Stanford and Cal dominated Pac-12 Conference play en route to top-five national rankings this season.
But not even Cardinal coach Tara VanDerveer is ready to predict it will be an all-Bay Area finale Sunday in the Pac-12 tournament championship at KeyArena in Seattle.
"It's jumping the gun to put either us or Cal in the championship game," she said before the four-day tournament began Thursday. "Too much is going to happen between now and then."
Top-seeded Stanford, which has won nine of 11 conference tournaments including the past six, received a bye into Friday's quarterfinals. The Cardinal (28-2) will play the winner of Washington State-Arizona State. No. 2 Cal faces USC or Oregon State on Friday.
A potential third meeting between the Bay Area schools could determine seedings for the NCAA tournament, which begins March 23. The teams split their league series in January.
Fifth-ranked Cal (27-2) has a league-best 15-game winning streak, Stanford has won 14 in a row.
"Stanford and Cal are not perfect basketball teams," ESPN analyst Mary Murphy said. "They have very obvious weaknesses."
The fourth-ranked Cardinal won't have guard Toni Kokenis, who has missed the past eight games because of an undisclosed illness. VanDerveer said the junior might be healthy enough to play in the NCAA tournament.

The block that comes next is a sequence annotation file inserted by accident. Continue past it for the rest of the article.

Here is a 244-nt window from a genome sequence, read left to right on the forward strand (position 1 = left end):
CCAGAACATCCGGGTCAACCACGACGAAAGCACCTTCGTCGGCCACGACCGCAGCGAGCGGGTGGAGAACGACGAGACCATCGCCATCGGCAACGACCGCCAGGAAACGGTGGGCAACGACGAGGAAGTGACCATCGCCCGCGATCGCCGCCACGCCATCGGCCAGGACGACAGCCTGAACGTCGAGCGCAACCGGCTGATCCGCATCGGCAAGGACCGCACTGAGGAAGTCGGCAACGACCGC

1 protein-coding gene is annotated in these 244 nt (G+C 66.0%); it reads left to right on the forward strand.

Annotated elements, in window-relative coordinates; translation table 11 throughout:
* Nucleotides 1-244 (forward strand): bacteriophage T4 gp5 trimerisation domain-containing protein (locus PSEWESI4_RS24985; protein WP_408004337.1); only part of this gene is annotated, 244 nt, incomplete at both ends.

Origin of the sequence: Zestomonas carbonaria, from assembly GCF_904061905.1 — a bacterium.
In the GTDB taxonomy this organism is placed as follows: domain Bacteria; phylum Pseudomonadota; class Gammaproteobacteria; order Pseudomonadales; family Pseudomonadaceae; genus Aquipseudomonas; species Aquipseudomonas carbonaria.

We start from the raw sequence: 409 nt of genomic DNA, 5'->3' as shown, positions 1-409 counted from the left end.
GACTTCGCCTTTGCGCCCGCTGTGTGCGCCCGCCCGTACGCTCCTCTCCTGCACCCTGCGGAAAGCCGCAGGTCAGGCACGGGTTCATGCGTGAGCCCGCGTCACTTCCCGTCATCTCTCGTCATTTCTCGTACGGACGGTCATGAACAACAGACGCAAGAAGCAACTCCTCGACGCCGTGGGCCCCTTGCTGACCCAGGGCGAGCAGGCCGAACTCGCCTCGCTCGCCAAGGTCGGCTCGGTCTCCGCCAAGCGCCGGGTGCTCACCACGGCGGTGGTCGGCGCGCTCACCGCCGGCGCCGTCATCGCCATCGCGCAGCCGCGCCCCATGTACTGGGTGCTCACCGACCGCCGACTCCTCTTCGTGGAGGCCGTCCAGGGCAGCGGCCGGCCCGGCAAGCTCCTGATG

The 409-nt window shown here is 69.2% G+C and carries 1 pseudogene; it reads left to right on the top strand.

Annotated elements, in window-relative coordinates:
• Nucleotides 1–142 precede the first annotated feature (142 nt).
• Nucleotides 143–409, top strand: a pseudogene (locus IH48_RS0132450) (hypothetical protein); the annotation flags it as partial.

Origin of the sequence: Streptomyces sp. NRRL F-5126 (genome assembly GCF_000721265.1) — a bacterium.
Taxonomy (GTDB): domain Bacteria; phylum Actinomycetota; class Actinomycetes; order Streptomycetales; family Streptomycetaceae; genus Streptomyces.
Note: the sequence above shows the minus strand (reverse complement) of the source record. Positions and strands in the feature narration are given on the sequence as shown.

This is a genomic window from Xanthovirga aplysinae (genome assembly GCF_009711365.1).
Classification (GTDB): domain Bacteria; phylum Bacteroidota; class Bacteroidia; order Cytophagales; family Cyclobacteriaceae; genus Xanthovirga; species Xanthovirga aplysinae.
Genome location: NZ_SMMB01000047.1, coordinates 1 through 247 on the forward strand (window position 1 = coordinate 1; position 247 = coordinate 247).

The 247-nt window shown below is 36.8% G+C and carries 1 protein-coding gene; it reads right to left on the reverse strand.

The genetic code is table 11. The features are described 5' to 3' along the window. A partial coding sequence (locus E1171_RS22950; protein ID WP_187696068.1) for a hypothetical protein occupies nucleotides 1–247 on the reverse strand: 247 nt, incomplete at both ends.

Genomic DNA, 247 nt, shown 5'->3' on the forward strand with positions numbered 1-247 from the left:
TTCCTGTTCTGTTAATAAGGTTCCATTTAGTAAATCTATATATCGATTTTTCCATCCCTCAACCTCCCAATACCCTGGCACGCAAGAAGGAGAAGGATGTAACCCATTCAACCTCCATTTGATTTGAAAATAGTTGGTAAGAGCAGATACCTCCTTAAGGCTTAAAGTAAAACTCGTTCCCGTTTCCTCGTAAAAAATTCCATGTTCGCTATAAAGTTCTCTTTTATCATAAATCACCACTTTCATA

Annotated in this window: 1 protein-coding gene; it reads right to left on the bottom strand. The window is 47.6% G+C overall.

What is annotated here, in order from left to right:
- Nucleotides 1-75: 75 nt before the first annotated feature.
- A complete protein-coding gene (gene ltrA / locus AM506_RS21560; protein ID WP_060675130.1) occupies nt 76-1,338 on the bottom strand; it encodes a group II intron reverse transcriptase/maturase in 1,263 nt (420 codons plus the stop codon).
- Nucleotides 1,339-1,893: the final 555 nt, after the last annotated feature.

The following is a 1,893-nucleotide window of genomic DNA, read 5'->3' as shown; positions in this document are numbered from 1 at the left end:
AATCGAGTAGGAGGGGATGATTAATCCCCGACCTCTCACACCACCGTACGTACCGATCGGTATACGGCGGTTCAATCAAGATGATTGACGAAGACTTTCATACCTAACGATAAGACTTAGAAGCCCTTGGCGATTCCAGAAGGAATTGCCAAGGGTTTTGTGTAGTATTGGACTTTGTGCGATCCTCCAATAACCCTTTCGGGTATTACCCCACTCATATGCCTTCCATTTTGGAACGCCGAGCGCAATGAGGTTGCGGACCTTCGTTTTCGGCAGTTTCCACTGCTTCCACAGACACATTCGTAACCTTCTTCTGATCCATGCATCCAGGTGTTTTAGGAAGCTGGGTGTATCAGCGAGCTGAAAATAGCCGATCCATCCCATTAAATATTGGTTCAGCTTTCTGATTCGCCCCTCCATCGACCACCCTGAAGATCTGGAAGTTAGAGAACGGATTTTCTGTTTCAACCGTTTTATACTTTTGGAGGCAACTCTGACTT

Murphy, who will be calling the games for the Pac-12 Network and ESPN, said Stanford is vulnerable against physical teams. Connecticut and Cal outmuscled the Cardinal in the school's two defeats this season.
"Cal, their perimeter shooting can come and go," said Murphy, who cited No. 14 UCLA and No. 18 Colorado as teams that could surprise the top two.
"I wouldn't put my bracket in ink at this point," she added.
Washington State coach June Daugherty expects a wild ride in Seattle.
"There has been a lot of close battles throughout the season," she said. "You are going to see some upset specials."
When asked who he thought could be the tournament surprise USC coach Michael Cooper picked his Trojans.
"We have the ability to be the Cinderella team," he said. "Sometimes it is how you finish that people remember the most."
So far most in women's basketball are remembering the play of Stanford's Chiney Ogwumike. The junior forward won Pac-12 player of the year and defensive player of the year honors. VanDerveer was voted as coach of the year by her peers because Ogwumike hasn't had an elite supporting cast.
"I don't think our team is necessarily built for three games in three days," VanDerveer said. "This is going to challenge our role players. We're going to need people contributing in ways we haven't always seen all year."
Cal coach Lindsay Gottlieb also expects a challenge, although the Bears have perhaps the most talented starting five led by all-Pac-12 performers Brittany Boyd, Gennifer Brandon and Layshia Clarendon.
"Our players have passed every test," Gottlieb said. "We want to be the fastest, hardest-working team out there for three straight games. If we can hit free throws that could be a real separator for us."
Contact Elliott Almond at 408-920-5865. Follow him on Twitter at twitter.com/elliottalmond.